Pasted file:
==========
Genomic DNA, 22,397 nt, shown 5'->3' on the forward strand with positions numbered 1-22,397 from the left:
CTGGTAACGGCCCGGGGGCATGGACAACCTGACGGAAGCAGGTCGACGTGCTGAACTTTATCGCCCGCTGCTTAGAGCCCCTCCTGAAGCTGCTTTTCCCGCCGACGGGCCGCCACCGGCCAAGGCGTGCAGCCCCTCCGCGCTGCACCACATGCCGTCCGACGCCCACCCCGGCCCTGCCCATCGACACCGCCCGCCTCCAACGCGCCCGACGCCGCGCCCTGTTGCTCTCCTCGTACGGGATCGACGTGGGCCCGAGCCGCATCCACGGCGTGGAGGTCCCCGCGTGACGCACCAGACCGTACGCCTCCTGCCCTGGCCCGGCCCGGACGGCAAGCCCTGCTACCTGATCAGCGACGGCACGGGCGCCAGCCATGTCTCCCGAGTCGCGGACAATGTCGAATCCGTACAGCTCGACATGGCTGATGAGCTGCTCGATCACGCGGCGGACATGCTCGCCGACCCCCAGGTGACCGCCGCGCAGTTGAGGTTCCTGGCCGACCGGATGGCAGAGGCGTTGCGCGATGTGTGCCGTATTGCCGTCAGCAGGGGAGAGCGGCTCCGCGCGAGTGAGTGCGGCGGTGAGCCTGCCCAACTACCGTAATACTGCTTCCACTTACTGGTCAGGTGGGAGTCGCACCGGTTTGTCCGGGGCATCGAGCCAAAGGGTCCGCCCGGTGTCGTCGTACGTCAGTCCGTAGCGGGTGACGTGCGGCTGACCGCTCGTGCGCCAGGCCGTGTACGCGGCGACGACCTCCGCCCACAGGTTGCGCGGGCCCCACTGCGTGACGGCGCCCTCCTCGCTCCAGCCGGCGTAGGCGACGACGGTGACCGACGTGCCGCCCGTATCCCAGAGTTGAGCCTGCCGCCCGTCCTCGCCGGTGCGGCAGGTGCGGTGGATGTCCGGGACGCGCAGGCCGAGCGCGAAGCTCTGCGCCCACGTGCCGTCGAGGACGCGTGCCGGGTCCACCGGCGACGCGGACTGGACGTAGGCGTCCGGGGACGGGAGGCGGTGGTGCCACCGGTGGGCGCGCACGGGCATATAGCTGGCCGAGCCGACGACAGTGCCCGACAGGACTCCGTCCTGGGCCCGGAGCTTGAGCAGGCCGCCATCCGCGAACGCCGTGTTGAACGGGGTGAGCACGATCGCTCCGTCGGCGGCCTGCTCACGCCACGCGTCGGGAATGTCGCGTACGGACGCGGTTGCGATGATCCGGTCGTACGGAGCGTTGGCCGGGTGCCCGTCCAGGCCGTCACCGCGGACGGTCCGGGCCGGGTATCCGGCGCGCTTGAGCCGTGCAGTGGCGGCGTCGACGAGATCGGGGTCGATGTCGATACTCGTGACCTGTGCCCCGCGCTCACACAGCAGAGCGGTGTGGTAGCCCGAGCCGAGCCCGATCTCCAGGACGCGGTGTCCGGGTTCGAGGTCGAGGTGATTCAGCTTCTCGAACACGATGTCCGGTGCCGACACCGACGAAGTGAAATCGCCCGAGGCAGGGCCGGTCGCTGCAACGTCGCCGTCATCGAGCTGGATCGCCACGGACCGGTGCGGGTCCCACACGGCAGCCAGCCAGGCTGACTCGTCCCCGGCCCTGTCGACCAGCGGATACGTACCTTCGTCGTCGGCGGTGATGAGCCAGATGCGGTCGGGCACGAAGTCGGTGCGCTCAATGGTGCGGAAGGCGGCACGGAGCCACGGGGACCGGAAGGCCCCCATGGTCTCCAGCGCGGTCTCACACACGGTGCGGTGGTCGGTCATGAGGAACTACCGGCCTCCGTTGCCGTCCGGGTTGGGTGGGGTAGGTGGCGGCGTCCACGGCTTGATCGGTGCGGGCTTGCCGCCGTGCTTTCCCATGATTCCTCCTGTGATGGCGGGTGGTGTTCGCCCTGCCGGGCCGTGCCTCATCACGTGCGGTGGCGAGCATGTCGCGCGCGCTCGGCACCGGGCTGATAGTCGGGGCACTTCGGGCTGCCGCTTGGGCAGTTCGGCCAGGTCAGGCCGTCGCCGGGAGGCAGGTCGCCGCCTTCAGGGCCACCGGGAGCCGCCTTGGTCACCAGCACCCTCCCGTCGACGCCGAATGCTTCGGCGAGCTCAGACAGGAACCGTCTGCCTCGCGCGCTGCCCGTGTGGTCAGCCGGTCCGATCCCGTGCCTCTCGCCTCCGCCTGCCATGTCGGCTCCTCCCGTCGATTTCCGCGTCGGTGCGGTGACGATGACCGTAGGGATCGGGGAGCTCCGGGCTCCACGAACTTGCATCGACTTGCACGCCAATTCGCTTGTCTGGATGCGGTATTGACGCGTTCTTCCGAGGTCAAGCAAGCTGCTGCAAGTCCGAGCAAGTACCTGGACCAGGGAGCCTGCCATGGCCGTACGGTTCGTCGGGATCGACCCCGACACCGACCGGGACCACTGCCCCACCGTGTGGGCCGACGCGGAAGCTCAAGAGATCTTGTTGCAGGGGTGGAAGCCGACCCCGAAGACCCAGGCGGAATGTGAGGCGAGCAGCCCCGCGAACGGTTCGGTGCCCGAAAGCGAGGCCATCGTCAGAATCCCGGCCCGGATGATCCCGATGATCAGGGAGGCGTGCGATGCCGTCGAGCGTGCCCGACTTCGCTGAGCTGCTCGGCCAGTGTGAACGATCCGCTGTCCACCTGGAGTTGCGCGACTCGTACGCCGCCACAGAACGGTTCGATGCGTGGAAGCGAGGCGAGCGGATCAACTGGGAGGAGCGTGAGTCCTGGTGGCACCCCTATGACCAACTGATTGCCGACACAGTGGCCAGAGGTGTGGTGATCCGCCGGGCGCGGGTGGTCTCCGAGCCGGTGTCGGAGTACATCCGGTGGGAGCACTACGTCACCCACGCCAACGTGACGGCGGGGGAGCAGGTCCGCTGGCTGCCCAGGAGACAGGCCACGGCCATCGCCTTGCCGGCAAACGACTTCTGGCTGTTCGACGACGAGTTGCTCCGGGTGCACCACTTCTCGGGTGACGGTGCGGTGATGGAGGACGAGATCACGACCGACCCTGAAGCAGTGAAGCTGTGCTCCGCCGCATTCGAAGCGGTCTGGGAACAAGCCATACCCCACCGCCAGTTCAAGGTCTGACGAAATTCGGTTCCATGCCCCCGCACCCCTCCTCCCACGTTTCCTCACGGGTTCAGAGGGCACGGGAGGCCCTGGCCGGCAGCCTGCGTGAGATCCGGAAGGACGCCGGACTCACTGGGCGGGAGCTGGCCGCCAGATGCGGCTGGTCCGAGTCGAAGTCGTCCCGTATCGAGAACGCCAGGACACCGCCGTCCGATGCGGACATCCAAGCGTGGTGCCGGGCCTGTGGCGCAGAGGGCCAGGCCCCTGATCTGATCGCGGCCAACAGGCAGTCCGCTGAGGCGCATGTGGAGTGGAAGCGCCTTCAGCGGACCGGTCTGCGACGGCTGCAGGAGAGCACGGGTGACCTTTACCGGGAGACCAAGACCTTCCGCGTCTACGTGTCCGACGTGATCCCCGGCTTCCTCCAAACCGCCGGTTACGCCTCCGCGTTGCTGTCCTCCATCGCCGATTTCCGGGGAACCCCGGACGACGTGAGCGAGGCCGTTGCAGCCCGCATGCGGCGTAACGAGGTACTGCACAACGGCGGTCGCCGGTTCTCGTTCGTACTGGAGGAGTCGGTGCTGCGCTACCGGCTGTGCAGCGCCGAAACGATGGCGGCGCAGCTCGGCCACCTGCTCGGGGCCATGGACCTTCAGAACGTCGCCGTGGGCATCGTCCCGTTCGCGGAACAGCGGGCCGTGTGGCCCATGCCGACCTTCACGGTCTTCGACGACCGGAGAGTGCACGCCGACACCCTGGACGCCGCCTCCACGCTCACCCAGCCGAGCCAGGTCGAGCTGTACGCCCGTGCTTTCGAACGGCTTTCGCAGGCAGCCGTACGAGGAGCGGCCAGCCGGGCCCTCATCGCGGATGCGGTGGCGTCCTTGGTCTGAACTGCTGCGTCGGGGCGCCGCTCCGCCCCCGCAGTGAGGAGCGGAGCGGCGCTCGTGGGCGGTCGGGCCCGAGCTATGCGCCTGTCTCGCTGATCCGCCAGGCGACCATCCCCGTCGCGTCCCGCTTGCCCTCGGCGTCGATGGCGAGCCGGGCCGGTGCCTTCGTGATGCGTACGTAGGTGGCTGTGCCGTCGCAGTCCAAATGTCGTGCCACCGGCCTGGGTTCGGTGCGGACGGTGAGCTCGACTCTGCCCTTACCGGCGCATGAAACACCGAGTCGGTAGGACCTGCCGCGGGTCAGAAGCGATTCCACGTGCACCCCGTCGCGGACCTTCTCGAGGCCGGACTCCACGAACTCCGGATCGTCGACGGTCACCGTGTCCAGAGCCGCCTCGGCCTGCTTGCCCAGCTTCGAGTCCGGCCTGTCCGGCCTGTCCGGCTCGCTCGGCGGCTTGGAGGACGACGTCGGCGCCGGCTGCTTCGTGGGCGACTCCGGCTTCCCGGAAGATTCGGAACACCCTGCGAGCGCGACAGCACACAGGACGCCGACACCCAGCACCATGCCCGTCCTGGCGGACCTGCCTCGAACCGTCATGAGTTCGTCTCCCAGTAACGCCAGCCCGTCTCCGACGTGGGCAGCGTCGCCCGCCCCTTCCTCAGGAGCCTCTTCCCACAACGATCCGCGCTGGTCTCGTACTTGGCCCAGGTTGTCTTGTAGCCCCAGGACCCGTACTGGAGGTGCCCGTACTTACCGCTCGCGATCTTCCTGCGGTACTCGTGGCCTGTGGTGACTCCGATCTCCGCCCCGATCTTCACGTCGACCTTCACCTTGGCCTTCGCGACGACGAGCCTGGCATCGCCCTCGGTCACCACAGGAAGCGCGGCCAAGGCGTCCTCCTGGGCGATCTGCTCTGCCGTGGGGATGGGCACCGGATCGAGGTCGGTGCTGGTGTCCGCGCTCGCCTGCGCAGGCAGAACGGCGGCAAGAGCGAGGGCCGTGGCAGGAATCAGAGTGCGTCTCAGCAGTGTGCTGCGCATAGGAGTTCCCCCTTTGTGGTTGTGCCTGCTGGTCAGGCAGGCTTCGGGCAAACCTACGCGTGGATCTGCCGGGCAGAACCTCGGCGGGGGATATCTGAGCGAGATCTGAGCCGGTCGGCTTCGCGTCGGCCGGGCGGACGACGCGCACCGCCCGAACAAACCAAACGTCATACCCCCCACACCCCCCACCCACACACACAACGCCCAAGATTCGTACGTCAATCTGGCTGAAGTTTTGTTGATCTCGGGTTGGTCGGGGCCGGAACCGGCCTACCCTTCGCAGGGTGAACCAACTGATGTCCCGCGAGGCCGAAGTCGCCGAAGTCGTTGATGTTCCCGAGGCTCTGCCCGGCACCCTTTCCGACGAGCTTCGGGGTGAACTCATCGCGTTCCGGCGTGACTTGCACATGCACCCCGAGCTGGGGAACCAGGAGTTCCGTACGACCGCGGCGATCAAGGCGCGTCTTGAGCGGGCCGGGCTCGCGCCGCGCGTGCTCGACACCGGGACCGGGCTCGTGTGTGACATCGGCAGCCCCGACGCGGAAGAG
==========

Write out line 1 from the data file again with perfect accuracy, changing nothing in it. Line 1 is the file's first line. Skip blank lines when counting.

Genomic DNA, 22,397 nt, shown 5'->3' on the forward strand with positions numbered 1-22,397 from the left: